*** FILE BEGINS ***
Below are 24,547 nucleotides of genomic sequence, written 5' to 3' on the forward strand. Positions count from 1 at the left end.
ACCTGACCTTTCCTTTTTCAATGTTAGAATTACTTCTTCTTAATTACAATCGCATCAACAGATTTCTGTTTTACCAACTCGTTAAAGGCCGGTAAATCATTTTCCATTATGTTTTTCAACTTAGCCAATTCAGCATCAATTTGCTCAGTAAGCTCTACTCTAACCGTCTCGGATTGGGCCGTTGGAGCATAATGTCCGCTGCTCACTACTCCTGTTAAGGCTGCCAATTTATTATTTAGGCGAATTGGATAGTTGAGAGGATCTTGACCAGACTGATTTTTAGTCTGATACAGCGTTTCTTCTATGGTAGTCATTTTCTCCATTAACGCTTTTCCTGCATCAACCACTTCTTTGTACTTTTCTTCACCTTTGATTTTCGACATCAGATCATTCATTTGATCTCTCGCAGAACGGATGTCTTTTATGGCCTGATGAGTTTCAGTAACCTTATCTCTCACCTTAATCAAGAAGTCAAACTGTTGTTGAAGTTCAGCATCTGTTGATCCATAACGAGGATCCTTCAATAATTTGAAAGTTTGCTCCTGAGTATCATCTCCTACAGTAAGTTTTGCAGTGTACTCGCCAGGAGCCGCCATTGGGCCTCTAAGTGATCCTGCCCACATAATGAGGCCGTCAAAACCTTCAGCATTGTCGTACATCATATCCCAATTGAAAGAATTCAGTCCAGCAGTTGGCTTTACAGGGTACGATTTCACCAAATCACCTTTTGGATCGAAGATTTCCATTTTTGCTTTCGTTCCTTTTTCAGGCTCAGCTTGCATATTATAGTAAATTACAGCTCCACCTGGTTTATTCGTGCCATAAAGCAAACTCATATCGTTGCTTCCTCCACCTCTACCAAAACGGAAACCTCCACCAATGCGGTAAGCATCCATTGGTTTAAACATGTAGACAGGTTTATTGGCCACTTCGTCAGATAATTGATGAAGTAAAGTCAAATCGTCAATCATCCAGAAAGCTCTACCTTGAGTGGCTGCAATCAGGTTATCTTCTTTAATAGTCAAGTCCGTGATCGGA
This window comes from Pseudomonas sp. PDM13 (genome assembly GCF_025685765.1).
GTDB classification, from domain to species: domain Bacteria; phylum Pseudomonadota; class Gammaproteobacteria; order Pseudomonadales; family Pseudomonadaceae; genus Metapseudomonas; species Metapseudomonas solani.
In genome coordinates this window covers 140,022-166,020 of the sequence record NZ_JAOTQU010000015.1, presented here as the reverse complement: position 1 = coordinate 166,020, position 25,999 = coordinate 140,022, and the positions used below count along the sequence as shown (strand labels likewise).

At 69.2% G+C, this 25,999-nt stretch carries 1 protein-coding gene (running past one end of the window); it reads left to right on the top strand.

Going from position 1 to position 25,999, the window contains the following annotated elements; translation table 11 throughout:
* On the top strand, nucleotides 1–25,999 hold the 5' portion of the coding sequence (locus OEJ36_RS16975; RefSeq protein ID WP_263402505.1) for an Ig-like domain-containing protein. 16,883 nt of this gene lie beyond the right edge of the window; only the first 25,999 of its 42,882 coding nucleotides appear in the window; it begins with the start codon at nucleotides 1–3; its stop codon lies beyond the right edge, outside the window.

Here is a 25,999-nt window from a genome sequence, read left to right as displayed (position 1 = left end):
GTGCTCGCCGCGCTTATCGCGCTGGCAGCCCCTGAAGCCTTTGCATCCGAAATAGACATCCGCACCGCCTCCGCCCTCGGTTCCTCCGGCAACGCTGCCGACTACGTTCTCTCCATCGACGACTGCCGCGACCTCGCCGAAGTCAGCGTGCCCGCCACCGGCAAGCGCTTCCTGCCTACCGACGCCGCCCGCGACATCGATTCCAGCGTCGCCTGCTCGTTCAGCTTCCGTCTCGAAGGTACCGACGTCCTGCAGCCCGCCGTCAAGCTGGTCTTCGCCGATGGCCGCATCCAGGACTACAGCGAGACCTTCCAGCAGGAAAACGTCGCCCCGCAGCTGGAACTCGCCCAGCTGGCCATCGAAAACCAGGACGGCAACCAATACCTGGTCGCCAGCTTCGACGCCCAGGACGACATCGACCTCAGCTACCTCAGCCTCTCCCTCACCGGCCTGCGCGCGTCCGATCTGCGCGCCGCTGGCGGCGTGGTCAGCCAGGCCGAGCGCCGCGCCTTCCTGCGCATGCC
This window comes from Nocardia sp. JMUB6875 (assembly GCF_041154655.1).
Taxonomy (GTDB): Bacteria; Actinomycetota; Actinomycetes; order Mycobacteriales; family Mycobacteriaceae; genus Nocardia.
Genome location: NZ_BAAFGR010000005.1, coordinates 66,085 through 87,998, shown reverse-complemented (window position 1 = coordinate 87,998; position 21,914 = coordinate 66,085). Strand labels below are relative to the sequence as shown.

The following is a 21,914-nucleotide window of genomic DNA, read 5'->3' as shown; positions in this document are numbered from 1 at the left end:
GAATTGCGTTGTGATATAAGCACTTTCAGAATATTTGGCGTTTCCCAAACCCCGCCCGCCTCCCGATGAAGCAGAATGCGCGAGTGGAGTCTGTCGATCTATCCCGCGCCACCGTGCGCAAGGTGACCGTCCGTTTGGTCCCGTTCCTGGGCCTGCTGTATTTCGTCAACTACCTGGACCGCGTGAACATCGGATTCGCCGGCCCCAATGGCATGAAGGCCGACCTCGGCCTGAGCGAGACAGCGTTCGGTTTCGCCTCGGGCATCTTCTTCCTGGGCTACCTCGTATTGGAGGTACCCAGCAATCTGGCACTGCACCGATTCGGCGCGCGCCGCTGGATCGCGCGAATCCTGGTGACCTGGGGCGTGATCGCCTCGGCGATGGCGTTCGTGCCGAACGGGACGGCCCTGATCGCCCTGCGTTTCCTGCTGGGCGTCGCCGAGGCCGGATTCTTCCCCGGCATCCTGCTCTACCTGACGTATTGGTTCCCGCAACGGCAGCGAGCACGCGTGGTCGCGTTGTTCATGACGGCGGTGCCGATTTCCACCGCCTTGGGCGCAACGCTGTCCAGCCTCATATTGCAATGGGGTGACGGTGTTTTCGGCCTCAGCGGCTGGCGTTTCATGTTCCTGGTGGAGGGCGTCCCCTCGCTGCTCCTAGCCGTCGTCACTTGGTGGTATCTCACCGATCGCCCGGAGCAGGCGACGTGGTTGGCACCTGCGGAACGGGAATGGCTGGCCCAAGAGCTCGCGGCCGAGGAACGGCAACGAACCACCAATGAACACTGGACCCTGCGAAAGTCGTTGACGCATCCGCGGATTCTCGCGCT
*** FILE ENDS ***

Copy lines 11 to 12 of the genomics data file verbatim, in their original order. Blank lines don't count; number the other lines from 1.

This window comes from Nocardia sp. JMUB6875 (assembly GCF_041154655.1).
Taxonomy (GTDB): Bacteria; Actinomycetota; Actinomycetes; order Mycobacteriales; family Mycobacteriaceae; genus Nocardia.